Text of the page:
My recent list of the most dated parts of the original X-Men movie included things like Hugh Jackman’s comparatively non-huge, non-jacked-man physique, Wolverine’s non-stop smoking, and the heroes’ black leather costumes. The list also included the relative lack of Easter eggs; even with about ten major roles in the film, the first X-Men movie is, at least by contemporary standards, a small movie. There’s no sense of a wider Marvel Universe beyond the edges of the frame, there’re few appearances by (or references to) other mutants, and there’s no post-credits scene to tease future films. It is a movie unto itself.
Logan - Page 2
You probably know that Logan is based on the Marvel Comics series “Old Man Logan” by Mark Millar and Steve McNiven. But did you know that Logan really came together when Hugh Jackman woke up in the middle of the night after a long conversation (and a few drinks) about Wolverine with Chappie director Neill Blomkamp? Jackman recorded a voice memo on his phone of what he wanted the movie to look like and eventually that became Logan. That’s just one of the facts featured in the newest episode of You Think You Know Movies!
With Hugh Jackman’s Logan opening in theaters this weekend, the top spot of this list was never in doubt. The questions were always whether audiences would respond well to the first major R-rated superhero movie. Was the big opening of Deadpool an abberation or a sign of things to come? If today’s numbers are any indication, the answer is, maybe a little bit of both.
There are two ways in which Logan represents a major change for superhero movies. The first, and most obvious, is the maturity of its content. Wolverine swears, Xavier swears, people get decapitated, and both Hugh Jackman and Dafne Keen spend the majority of the film covered in fake blood. Perhaps the more interesting change, though, is what Logan doesn’t do. It doesn’t feel the need to wrap up two decades’ worth of canon, or leave the door open for a sequel, or culminate in a big fight sequence with recognizable faces from the X-Men universe. Put it another way: Logan is the best at what it does, but what it does isn’t very superhero movie-ish.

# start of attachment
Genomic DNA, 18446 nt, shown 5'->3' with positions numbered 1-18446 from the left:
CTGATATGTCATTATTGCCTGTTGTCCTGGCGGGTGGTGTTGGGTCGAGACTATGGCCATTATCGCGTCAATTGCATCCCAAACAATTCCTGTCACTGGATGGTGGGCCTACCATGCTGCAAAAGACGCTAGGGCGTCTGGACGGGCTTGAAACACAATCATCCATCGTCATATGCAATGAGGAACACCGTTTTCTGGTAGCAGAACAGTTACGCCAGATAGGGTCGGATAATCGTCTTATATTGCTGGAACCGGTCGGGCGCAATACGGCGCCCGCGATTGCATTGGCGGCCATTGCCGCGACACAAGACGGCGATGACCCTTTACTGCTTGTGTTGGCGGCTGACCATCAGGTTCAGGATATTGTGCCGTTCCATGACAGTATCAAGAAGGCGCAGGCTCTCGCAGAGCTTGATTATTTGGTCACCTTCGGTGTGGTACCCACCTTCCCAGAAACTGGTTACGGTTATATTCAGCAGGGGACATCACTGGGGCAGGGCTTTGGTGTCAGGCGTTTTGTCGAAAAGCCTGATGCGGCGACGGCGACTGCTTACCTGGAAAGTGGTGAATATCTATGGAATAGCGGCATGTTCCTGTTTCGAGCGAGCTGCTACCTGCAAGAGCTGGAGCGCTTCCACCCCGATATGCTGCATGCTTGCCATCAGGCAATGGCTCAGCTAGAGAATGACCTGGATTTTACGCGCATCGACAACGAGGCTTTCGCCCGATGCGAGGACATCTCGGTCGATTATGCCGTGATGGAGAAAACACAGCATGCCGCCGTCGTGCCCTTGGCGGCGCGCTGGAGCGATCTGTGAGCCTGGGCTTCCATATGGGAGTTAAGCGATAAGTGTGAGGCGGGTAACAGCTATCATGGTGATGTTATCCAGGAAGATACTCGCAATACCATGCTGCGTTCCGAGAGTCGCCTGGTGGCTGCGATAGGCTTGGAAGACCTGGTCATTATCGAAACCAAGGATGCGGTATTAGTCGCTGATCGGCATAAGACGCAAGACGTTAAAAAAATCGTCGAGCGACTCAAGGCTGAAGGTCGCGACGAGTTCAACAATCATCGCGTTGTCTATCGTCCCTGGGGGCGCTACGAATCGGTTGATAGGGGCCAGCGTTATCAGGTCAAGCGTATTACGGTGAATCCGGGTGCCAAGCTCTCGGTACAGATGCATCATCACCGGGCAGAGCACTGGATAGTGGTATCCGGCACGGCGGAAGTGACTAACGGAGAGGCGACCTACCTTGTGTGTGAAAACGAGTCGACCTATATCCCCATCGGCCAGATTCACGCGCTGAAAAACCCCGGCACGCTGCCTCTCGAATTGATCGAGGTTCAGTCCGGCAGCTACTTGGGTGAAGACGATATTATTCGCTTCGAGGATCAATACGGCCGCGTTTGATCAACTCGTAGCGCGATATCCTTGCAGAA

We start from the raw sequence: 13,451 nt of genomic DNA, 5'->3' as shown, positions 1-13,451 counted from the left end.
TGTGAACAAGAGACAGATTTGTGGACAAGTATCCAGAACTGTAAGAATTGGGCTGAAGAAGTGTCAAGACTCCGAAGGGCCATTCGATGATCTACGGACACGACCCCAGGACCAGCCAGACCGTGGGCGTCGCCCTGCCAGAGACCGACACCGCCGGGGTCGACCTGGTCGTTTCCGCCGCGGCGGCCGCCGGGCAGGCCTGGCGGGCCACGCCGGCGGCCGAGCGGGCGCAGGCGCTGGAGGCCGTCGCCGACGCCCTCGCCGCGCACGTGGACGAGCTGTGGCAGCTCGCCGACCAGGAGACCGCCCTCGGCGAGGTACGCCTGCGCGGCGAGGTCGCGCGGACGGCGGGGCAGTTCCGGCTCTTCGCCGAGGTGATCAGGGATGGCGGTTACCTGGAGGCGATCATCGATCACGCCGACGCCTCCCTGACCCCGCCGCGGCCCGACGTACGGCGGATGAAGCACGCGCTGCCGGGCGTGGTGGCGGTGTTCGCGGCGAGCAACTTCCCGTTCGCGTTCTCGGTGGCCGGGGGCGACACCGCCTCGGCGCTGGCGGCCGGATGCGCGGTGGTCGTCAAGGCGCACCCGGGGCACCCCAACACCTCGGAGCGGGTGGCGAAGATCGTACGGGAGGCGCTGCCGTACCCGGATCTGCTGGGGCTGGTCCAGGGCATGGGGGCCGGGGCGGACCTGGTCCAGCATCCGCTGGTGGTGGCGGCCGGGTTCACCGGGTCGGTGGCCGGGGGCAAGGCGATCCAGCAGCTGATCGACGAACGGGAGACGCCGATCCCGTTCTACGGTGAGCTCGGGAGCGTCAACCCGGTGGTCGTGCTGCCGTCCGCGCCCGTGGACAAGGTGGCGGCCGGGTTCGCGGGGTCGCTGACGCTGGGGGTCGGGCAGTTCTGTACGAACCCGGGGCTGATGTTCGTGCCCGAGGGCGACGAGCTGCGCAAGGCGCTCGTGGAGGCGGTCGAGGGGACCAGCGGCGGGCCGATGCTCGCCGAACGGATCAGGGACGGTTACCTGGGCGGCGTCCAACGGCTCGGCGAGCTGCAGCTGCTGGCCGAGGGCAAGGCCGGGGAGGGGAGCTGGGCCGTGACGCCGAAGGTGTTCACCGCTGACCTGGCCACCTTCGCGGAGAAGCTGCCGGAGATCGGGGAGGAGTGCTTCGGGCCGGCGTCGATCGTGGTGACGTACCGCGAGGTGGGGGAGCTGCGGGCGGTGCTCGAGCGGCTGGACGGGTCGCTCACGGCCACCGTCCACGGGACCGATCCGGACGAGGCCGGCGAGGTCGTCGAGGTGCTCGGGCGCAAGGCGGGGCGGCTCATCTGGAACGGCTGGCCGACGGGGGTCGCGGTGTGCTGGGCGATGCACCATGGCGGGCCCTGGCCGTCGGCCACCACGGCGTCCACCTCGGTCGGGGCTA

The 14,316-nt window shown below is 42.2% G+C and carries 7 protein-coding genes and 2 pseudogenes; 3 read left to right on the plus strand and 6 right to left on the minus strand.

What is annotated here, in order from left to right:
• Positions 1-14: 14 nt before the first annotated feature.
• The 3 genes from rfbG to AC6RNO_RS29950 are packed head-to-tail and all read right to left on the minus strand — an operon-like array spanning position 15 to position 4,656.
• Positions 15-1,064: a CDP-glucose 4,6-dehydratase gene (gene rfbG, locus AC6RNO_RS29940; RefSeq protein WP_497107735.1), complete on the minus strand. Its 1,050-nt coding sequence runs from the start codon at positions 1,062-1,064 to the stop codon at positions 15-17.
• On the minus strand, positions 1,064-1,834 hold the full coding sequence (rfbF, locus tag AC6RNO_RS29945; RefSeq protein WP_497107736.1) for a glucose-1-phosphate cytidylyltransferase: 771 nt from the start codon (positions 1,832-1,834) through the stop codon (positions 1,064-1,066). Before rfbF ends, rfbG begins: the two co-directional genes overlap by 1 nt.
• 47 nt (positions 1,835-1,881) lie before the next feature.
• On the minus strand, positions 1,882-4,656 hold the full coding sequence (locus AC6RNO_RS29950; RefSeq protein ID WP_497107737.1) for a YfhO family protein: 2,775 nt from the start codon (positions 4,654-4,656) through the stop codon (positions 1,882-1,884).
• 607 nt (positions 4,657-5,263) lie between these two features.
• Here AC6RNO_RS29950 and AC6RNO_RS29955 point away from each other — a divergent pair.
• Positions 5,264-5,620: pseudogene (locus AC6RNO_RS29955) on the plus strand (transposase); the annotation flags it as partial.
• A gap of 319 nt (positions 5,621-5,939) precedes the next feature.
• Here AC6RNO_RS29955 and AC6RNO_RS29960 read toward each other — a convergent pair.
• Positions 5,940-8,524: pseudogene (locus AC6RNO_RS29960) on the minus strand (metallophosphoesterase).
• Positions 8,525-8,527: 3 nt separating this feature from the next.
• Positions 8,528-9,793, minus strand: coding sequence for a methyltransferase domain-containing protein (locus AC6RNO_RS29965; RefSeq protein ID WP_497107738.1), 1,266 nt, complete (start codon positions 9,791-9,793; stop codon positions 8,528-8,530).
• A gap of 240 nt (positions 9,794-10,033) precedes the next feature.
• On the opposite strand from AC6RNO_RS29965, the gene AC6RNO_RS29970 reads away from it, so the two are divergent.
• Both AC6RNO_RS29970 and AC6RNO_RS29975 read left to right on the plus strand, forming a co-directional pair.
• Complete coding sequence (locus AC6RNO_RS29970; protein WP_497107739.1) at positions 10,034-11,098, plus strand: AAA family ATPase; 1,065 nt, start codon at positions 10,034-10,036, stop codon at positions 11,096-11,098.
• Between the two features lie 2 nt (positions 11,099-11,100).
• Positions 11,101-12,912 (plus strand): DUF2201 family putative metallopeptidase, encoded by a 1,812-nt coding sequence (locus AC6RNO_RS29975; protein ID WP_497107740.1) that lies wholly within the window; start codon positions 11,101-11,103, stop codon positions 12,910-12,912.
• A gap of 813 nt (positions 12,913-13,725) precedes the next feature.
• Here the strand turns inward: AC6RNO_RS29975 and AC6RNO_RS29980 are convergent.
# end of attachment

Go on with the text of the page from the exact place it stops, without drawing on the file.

While much has been made of Hugh Jackman’s last turn as Wolverine, as those who have seen the film can attest, many of Logan’s most haunting moments belong to Patrick Stewart’s elderly Charles Xavier. For nearly two decades, Stewart’s character has been synonymous with both control and wisdom, making his weakened state hard to watch. We’re used to watching our superheroes fight off every enemy, but seeing them eaten away from within? That’s a powerful reflection of our own mortality.
The internet’s movie rumormongers did get a few things right about Logan, Hugh Jackman’s third and supposedly final solo Wolverine movie. They did correctly predict that Logan’ female clone, X-23, would co-star in the film. They also anticipated that the movie would be loosely based on a Marvel Comics storyline called “Old Man Logan.” Of course, after that rumor was initially posted, it was also publicly debunked by one site. You win some, you lose some.
It boggles my mind that it’s been almost 17 years since the very first X-Men opened in theaters. Where did that time go? There was one X-Men movie, I blinked, and then there were 10. It’s like some crazy time paradox; maybe when I wasn’t paying attention Hugh Jackman went back in time and stopped Jennifer Lawrence from killing Peter Dinklage.
A couple weeks back, 20th Century Fox released the final runtime for Logan — and it was a few minutes longer than the version that screened for press and industry folks, leading many to speculate that there was a post-credits scene attached. Given previous rumors that Ryan Reynolds had filmed a Deadpool scene for the Wolverine sequel, it was reasonable to suspect that perhaps Logan had a teaser for Deadpool 2 attached at the end. James Mangold denied these rumors, on all counts, but we now know exactly what is attached to Logan, and it both isn’t and is what you think. Spoilers ahead!
When the first teaser images for Logan landed online last fall, there was something particularly intriguing about them — aside from the fact that this is Hugh Jackman’s final outing as Wolverine, of course. The photos were mostly in black and white, leading some to suspect that maybe the film itself was black and white. That suspicion was laid to rest with the arrival of the first teaser, but it might not have been entirely off.
The high temperature in New York City last Sunday was 44 degrees. The official start of summer is still 113 days — almost four full months — away.